InterAction Calls on Congress to Take Action on Civilian Casualties and Block Saudi Weapons Deal

Credit: Architect of the Capitol
In light of extensive civilian casualties in Yemen, NGO alliance urges Congress to vote against additional U.S. government weapon sales in upcoming debate.

WASHINGTON -- In advance of the expected congressional debate this week on the U.S. government's planned sale of additional weapons to Saudi Arabia, InterAction – the largest U.S. alliance of international NGOs – called on Congress to block the arms sale.

In a memo released today, InterAction expressed concern over the ongoing civilian harm and worsening humanitarian crisis occurring in Yemen resulting from the Saudi-led coalition’s pattern of disregard for international humanitarian law (IHL) and the protection of civilians. Proposed in early August, the $1.15 billion sale of 153 tanks, large supplies of ammunition and automatic weapons, and servicing support to Saudi Arabia, would signal a lack of concern by the U.S. government for the civilian loss of life, injuries and destruction of infrastructure occurring now in Yemen.

“The U.S. has repeatedly condemned attacks on civilians and critical infrastructure that provides access for life-saving assistance. It has also called for a political solution to the conflict in Yemen. But introducing more weapons into the conflict in Yemen will only exacerbate the fighting and put more civilians at risk,” said Patricia McIlreavy, InterAction’s vice president of humanitarian policy and practice. “By blocking the sale of additional weapons, Congress will send a clear signal that the U.S. takes the rules of war seriously and wants to ensure that civilians are treated with respect, even during war.”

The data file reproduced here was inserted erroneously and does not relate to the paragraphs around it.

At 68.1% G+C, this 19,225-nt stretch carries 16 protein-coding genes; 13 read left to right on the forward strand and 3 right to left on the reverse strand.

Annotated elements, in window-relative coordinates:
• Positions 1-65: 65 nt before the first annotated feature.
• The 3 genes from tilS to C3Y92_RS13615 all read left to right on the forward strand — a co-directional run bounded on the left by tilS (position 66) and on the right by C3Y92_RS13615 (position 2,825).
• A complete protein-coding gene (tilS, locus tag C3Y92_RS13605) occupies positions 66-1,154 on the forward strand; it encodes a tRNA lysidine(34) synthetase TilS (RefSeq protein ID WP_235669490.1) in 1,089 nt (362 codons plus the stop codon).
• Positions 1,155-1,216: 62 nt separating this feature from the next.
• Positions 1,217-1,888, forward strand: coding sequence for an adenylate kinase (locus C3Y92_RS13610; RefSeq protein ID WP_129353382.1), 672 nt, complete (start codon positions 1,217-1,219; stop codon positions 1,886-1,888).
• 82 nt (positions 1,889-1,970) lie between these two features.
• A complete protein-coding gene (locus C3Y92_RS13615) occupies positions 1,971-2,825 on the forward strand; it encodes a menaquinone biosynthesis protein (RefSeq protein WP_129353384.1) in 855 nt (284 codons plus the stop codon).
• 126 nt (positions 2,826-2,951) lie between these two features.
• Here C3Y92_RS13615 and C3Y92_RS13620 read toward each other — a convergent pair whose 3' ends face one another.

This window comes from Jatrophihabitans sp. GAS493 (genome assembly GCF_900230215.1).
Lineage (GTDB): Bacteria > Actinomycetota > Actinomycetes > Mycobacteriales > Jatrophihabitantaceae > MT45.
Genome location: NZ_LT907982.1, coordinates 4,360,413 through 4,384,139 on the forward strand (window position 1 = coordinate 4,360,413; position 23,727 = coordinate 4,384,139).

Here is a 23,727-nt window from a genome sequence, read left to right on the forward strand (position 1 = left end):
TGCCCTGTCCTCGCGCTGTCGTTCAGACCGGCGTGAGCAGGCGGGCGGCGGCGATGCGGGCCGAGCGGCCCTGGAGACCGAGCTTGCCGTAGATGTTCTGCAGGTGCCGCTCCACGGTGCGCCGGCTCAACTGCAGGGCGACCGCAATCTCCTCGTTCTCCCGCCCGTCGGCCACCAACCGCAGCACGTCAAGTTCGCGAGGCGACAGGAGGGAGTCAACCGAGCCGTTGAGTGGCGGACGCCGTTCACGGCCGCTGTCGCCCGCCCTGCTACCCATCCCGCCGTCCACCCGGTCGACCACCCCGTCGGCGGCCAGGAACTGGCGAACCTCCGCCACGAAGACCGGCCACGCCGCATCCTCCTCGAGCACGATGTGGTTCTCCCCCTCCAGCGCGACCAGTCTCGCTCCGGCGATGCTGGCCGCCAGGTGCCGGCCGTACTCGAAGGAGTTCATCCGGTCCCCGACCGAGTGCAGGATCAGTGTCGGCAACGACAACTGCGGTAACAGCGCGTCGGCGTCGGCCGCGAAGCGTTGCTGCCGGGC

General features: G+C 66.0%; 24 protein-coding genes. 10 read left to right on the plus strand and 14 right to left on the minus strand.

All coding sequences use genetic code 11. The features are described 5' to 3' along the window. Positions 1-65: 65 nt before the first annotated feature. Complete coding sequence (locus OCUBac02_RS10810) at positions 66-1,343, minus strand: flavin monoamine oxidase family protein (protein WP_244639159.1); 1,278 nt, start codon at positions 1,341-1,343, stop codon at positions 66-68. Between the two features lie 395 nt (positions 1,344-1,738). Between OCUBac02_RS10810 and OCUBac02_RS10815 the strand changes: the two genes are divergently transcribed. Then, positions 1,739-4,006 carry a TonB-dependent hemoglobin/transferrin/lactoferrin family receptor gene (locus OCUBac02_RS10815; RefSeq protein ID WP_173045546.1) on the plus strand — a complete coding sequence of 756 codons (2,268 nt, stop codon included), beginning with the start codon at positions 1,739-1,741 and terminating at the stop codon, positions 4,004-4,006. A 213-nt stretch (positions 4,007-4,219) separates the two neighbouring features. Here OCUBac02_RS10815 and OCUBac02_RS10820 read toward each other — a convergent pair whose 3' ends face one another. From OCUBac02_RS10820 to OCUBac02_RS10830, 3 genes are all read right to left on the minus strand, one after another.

The InterAction issue memo recommends that the U.S. government condition any support for, and cooperation with, foreign forces on demonstrable compliance with international humanitarian law. This follows on the release of an InterAction policy brief earlier this year illustrating the overwhelming scale of civilian harm resulting from the deadly conflicts in Syria and Yemen.

Over the past several months, extensive civilian casualties due to the use of explosive weapons in populated areas in Yemen have been reported in the press. The continued destruction of vital infrastructure – such as bridges, schools and hospitals –by Saudi-led coalition airstrikes has severely limited humanitarian access and relief efforts.

See InterAction's February 2016 Policy Brief: Civilians Under Fire

Read the full memo: